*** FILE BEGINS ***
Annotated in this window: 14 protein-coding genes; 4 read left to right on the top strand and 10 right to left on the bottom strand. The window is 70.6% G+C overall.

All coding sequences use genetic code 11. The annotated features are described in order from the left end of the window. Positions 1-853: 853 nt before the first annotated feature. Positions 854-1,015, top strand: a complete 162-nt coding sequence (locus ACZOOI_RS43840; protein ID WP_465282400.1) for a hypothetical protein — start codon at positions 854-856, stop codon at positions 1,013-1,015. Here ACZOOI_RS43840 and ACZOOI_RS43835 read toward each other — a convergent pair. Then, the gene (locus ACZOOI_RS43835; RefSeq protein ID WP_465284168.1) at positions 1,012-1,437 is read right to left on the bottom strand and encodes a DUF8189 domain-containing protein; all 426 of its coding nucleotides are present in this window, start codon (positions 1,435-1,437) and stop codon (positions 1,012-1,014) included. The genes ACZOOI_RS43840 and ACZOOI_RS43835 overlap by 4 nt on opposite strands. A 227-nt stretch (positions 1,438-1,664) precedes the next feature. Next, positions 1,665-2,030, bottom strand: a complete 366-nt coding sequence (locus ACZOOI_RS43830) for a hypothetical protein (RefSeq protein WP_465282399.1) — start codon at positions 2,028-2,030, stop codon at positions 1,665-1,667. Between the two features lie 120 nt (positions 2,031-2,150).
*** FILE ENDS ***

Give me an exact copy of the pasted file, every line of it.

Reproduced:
Annotated in this window: 14 protein-coding genes; 4 read left to right on the top strand and 10 right to left on the bottom strand. The window is 70.6% G+C overall.

All coding sequences use genetic code 11. The annotated features are described in order from the left end of the window. Positions 1-853: 853 nt before the first annotated feature. Positions 854-1,015, top strand: a complete 162-nt coding sequence (locus ACZOOI_RS43840; protein ID WP_465282400.1) for a hypothetical protein — start codon at positions 854-856, stop codon at positions 1,013-1,015. Here ACZOOI_RS43840 and ACZOOI_RS43835 read toward each other — a convergent pair. Then, the gene (locus ACZOOI_RS43835; RefSeq protein ID WP_465284168.1) at positions 1,012-1,437 is read right to left on the bottom strand and encodes a DUF8189 domain-containing protein; all 426 of its coding nucleotides are present in this window, start codon (positions 1,435-1,437) and stop codon (positions 1,012-1,014) included. The genes ACZOOI_RS43840 and ACZOOI_RS43835 overlap by 4 nt on opposite strands. A 227-nt stretch (positions 1,438-1,664) precedes the next feature. Next, positions 1,665-2,030, bottom strand: a complete 366-nt coding sequence (locus ACZOOI_RS43830) for a hypothetical protein (RefSeq protein WP_465282399.1) — start codon at positions 2,028-2,030, stop codon at positions 1,665-1,667. Between the two features lie 120 nt (positions 2,031-2,150).